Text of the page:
Montepulciano wineries are among the best in the world! Here is a short guide to discover in Montepulciano vineyards, breathtaking landscapes, good food and much more!
Set in the peaceful and agricultural landscape of southern Tuscany, Montepulciano is a beautiful medieval town in the province of Siena. It is a village set among rolling hills marked by the iconic Montepulciano vineyards, dotted with historic houses and breathtaking views.
It stands at a strategic point on a modest hill which, in medieval times, was easy to defend and to use to prevent the invasion of the valleys towards Siena and Florence.
Its architecture is unique and characteristic, a sign of the economic importance and the prosperity of its trade over the centuries. It combines Renaissance palaces, ancient churches, narrow streets and squares rich in history, which at times open onto the boundless panorama of the Val di Chiana on one side and the Val d’Orcia on the other. From the highest palaces, in good weather you can even see the Gran Sasso national park in Abruzzo.
Montepulciano is located in an area rich in small picturesque villages and towns such as Montalcino, Bagno Vignoni and Pienza, just to mention the closest ones. But visiting Montepulciano and its surroundings is much more. This area has always been famous for the production of high quality extra virgin olive oil and the famous Vino Nobile di Montepulciano, one of the most famous wines in the world.
History, excellence and culture intertwine in the characteristic alleyways of this small town immersed in peace and tranquillity, in the province of Siena. Montepulciano is so characteristic that it has often been the set of international films such as The English Patient, Under the Tuscan Sun and the second film in the Twilight saga, New Moon, to name the most famous ones.
History of the town
Visiting Montepulciano means immersing oneself in a thousand-year history.
The foundation of the first settlements in Montepulciano predates the Etruscan age, but it was under this people that the village began to flourish. It became an important economic centre, attracting the strategic and commercial interests of Florence and the closer Siena for many centuries. This is because Montepulciano in Tuscany is the gateway to the Val d’Orcia and the Valdichiana. Siena managed to conquer the town in 1232 only after razing its walls to the ground.
But in reality this acquisition only opened a period of alternating dominations in which Florence and Siena imposed their administrative rule over the city on several occasions. This prompted the development of a manufacturing and mercantile upper middle class, but above all an agricultural one, with the increase in trade and the opening of new channels for the excellent traditional foods of the area.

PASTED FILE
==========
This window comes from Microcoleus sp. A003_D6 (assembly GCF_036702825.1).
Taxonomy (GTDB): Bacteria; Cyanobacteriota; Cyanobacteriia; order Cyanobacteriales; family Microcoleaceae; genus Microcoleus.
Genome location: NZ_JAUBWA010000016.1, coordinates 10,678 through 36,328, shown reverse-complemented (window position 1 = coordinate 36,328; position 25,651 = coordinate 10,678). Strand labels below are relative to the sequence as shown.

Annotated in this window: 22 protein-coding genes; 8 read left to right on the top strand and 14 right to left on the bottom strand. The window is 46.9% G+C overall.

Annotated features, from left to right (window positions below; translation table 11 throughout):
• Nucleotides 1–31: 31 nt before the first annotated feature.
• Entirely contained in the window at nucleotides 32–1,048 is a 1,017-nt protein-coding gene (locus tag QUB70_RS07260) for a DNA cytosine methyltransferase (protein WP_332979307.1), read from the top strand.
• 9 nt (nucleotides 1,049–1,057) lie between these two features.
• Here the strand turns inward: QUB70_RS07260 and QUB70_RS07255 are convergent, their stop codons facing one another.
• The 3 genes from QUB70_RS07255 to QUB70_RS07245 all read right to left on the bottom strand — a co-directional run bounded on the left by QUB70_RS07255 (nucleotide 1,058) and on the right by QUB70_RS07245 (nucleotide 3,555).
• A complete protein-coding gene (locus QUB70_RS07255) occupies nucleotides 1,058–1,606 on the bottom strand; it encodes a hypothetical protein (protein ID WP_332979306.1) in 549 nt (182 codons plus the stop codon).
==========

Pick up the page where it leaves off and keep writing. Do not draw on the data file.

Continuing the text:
The town of Montepulciano has always been the reference market for the produce of the fertile Valdichiana and Val d’Orcia. Over the centuries, it has been the guardian of the prosperity of these areas and the main driving force behind their growth and specialisation, particularly in the agricultural sector.
What to see in Montepulciano?
Like many Tuscan towns, the historic centre of Montepulciano is crossed only by a main street, which is called the “Corso” and into which secondary streets are grafted. It has got an irregular layout, but since it rises on a hill it follows the geology of the hill, following the ridge. The street leads from the lower part of the city to the Piazza Grande, which is the most important square, overlooked by historic houses and administrative buildings.
The Gothic portal of the Church of Saint Agnes awaits visitors outside the walls. This church is characterised by the imposing façade, rebuilt at the beginning of the last century by Viviani, who revolutionised its style.
Among the best things to see in Montepulciano, we cannot overlook the Medici fortress by the Florentine architect Sangallo. This ancient military garrison was built at a time when Italy was extremely turbulent.
The village is protected by the Gracciano gate: it dates back to the 14th century, but was restored in the early 1500s together with the stronghold. The historic centre is accessible through this gate.
A few steps further on, in Piazza Savonarola, there is the small church of San Bernardo, located to the left of the Marzocco column.
A short distance away, on the right-hand side of this road, there are some important Renaissance palaces, such as the Bucelli, on whose base you can admire Etruscan and Latin inscriptions, as well as many cinerary urns dating back to the founding of the town, and the Palazzo Avignonesi by Vignola.
Visiting Montepulciano by foot
The Corso di Montepulciano has been remodelled several times over time, but its main structure continues to be that of the 16th century where the most important patrician palaces are located. The Corso is historically divided into three distinct segments, namely Via di Gracciano, Via dell’Opio and Via di Voltaia.
The first section is overlooked by the 15th-century church dedicated to St Augustine. It stands on a wide flight of steps with a balustrade and boasts a façade by Michelozzo, one of the proponents of the codification of Renaissance architecture.
Inside the church, there are many works of art by Antonio del Pollaiolo, Giovanni di Paolo and Lorenzo di Credi, as well as those attributed to a pupil of Pomarancio. The Pulcinella clock tower (“Torre di Pulcinella”), so called because of the famous mask that strikes the hours, is a very characteristic element of Piazza Melozzo.